Here is the same fabric - "Brassica" by Philip Jacobs - just cut at different places in the yardage to make replacement side borders. I like it much better!
I've prepared the backing for this 68-1/2" X 68-1/2" top using a tone-on-tone print I bought at Craft Depot when visiting Sydney, Australia. I think this choice is entirely appropriate since the appliqué blocks were made by talented Australian, Julia.
Doesn't the fabric print bear a strong resemblance to Maori (New Zealand) tattoo designs?!
I'll again use a double batt - Quilter's Dream poly, and Quilter's Dream wool - to make the quilt sandwich.
At our July 14 CentralFloridaMQG meeting Gloria shared her "quilt story" that began with a family of quilters. This antique quilt is made with a block that appears to be a variation on a Churn Dash. When I got home, I grabbed my Barbara Brackman book, Encyclopedia of Pieced Quilt Patterns, to search for the block and its name. It goes by both True Blue and Prairie Queen.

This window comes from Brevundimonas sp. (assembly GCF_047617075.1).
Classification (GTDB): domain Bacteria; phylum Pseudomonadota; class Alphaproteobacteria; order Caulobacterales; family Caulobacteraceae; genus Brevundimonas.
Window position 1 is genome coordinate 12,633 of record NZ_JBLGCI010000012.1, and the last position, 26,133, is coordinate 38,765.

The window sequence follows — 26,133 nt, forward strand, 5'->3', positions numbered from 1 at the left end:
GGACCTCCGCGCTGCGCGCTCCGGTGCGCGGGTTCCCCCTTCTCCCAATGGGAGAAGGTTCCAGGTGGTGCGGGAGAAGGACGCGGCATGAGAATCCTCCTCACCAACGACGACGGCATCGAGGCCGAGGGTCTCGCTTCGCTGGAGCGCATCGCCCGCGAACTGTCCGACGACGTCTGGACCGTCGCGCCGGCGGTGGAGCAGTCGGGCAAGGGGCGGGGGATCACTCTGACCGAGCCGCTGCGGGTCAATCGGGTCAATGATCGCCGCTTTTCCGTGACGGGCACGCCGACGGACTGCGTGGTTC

I had to try it with modern fabrics! Both blocks are made with solids and Terra Australis by Emma Jean Jansen. I love this block! I think I see a whole True Blue quilt in my future.
|True Blue, 12-1/2" X 12-1/2" unfinished|
Another quick thing I made is this Ultimate Summer Hexie Coasters, an English paper-piecing design by CraftyPod, for Robert Kaufman. The pattern is intended to encourage quilters to buy a pack of pre-cut Kona hexagons to make these 5-1/2" X 6-1/2" coasters.
Since I already have lots of solids, I made my own version. Using card stock, I printed 1-1/2" (the measurement of one side of the hexagon) hexagons which are smaller than the 1-5/8" hexagons in the tutorial download. Eight hexies are needed for one coaster. Also, instead of cutting hexagon shapes, I used this Paperpieces chart to cut fabric squares. See the aqua hexie below.
This is such a clever design, though it looks quite odd as the pieces are whip-stitched together. But it turns out so cute! From one point across to another point, my coaster measures 6".
Whether you make only one coaster, or a set of six or eight, I recommend this as an ideal project for first-time English paper-piecers. Linda